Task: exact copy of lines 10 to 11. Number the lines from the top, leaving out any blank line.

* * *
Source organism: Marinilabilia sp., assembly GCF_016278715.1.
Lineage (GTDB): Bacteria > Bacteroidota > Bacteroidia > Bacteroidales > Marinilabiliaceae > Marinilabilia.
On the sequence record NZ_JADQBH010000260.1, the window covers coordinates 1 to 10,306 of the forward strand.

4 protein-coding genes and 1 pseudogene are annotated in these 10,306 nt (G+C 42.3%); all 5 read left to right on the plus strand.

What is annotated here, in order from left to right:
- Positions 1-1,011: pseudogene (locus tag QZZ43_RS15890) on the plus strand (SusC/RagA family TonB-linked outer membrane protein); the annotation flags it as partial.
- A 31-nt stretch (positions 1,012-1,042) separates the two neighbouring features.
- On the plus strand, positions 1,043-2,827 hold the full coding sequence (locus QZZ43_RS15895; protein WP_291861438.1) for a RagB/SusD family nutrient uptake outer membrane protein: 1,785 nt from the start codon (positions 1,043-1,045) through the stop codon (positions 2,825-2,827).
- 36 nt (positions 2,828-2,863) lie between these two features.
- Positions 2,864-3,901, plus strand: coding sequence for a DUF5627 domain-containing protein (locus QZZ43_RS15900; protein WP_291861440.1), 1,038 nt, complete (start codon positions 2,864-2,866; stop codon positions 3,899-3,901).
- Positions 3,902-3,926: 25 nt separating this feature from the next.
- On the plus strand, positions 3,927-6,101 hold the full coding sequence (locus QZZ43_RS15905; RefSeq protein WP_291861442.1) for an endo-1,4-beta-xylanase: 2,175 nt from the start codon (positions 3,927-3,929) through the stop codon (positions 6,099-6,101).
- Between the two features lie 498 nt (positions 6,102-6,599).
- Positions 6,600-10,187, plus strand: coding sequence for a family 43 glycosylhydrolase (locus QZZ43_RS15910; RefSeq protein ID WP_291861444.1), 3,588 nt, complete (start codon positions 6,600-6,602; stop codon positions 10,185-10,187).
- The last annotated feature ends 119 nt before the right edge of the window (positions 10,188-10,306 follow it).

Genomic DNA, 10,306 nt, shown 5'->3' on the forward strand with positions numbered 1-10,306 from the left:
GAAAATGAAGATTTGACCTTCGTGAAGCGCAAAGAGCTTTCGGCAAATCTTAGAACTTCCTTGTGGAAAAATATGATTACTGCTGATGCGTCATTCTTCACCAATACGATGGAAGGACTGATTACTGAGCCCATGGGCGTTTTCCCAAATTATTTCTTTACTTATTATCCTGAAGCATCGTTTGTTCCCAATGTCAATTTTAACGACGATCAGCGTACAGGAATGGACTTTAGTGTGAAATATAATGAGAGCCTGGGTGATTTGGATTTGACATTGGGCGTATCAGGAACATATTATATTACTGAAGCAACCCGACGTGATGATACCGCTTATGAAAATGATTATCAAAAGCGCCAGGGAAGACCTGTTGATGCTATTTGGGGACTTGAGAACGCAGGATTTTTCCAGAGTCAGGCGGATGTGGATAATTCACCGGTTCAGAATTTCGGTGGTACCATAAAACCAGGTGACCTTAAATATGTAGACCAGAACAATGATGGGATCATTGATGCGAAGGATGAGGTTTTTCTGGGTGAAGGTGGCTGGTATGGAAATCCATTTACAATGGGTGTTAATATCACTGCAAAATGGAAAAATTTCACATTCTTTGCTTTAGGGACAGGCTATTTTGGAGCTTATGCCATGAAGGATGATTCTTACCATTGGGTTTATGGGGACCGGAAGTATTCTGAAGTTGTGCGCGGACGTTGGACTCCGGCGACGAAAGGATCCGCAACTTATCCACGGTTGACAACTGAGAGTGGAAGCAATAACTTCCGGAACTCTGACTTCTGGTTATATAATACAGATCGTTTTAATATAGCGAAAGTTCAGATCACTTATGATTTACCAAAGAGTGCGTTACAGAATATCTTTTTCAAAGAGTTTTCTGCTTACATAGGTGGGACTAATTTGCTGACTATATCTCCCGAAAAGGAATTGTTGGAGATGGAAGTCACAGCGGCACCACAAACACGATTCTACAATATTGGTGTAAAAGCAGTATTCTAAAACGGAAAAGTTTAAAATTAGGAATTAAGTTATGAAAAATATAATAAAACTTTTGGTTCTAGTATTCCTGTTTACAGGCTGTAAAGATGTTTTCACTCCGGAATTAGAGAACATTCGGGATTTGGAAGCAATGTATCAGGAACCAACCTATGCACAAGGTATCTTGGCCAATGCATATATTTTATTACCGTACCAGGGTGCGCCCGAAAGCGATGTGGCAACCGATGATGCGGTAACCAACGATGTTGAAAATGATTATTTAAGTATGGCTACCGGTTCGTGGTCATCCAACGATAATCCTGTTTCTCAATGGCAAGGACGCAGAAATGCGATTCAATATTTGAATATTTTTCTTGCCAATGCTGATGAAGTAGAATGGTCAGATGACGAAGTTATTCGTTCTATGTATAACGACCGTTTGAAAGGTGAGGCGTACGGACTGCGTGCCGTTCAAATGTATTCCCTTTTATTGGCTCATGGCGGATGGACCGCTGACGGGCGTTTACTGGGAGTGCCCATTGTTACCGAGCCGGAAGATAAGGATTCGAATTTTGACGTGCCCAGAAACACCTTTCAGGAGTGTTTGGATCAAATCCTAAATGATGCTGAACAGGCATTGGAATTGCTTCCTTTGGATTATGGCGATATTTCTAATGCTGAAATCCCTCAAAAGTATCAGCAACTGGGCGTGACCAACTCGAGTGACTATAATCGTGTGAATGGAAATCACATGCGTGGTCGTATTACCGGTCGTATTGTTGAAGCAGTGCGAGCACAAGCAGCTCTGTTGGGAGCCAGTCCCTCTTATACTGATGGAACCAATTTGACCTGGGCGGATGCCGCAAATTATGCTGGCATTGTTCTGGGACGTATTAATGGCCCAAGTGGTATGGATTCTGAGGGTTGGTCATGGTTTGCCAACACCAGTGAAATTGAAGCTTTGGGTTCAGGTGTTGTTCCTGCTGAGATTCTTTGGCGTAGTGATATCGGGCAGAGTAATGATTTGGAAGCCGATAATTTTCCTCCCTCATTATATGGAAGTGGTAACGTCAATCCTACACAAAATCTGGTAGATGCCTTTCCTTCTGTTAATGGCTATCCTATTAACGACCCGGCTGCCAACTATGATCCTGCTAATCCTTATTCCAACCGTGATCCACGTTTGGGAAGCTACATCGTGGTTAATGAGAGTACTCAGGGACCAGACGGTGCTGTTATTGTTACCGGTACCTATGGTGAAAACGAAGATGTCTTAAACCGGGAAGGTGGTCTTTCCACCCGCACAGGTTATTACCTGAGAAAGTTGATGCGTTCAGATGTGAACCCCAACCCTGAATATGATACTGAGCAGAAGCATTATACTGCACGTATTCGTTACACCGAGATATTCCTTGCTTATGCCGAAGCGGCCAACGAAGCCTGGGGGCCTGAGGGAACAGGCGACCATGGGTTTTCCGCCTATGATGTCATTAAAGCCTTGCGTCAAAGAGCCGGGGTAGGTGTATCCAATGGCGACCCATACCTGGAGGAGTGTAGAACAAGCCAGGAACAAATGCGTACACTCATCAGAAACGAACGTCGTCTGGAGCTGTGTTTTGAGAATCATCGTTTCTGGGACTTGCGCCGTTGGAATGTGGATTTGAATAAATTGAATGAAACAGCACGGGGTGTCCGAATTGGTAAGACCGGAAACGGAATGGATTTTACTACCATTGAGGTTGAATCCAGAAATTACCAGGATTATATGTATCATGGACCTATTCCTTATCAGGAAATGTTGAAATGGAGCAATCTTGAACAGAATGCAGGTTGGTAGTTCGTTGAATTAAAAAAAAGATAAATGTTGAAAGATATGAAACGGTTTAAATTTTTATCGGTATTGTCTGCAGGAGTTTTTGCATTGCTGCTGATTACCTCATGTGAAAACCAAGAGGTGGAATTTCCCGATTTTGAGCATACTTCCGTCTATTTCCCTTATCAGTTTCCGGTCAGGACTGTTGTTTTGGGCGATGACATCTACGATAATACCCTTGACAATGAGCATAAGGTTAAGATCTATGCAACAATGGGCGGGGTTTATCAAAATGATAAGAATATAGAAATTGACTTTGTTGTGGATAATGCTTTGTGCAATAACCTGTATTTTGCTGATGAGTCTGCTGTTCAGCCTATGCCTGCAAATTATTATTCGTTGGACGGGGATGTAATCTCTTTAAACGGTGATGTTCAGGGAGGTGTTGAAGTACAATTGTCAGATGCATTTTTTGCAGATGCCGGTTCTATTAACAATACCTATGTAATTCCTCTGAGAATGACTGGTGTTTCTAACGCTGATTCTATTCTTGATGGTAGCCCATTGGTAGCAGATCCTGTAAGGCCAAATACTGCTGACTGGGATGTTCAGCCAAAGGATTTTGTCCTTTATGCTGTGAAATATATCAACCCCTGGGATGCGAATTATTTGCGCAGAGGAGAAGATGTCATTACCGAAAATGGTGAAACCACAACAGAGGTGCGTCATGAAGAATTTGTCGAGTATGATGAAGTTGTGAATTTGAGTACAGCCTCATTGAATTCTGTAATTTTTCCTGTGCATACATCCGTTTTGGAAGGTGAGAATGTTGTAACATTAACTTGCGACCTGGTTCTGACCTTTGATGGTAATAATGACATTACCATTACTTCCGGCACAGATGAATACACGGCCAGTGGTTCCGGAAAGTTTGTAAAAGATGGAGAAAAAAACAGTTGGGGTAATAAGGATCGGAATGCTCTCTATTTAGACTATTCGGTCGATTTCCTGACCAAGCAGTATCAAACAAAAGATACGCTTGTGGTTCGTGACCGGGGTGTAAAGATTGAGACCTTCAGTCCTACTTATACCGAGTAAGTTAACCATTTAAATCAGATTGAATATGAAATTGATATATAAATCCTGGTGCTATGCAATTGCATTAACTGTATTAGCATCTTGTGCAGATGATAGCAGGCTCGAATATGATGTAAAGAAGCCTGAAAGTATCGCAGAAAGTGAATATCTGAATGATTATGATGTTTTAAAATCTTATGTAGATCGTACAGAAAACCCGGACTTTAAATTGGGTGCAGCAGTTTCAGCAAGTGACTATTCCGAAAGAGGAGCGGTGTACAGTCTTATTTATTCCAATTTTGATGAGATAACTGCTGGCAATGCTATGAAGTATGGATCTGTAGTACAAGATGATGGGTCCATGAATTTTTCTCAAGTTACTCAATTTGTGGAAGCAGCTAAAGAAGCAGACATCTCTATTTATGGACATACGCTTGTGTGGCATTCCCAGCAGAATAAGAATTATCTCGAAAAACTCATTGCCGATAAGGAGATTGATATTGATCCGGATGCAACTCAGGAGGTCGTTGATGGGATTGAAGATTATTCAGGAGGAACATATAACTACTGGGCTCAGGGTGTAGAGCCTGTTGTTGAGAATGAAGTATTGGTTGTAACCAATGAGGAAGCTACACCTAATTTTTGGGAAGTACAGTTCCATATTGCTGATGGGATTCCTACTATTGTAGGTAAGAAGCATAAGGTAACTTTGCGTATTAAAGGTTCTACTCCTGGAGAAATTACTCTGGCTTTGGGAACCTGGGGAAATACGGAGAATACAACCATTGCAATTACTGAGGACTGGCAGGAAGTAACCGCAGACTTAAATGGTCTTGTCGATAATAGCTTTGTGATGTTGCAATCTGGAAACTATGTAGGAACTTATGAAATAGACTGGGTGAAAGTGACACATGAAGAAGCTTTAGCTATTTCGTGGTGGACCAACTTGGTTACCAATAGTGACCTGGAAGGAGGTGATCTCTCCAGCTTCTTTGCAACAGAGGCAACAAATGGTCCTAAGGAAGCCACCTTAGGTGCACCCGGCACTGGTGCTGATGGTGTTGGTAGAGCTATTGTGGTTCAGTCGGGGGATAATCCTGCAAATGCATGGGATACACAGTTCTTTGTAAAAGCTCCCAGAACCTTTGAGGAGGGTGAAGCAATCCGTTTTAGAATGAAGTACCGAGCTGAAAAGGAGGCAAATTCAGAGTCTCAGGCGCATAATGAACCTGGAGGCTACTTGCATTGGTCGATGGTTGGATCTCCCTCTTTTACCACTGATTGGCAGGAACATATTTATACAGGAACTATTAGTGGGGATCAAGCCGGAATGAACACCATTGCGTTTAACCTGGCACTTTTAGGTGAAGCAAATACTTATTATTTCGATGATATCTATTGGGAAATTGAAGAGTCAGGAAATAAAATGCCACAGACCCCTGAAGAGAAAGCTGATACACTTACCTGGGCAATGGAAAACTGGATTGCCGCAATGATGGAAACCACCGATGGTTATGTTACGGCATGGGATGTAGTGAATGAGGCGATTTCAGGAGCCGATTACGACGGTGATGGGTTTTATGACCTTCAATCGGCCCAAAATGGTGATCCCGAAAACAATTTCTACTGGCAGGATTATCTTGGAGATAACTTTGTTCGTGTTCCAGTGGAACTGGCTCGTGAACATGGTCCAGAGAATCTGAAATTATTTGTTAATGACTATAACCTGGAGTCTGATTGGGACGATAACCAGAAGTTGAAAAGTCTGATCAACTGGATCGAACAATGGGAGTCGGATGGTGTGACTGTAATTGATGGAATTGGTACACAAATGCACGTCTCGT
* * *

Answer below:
- Positions 2,864-3,901, plus strand: coding sequence for a DUF5627 domain-containing protein (locus QZZ43_RS15900; protein WP_291861440.1), 1,038 nt, complete (start codon positions 2,864-2,866; stop codon positions 3,899-3,901).
- Positions 3,902-3,926: 25 nt separating this feature from the next.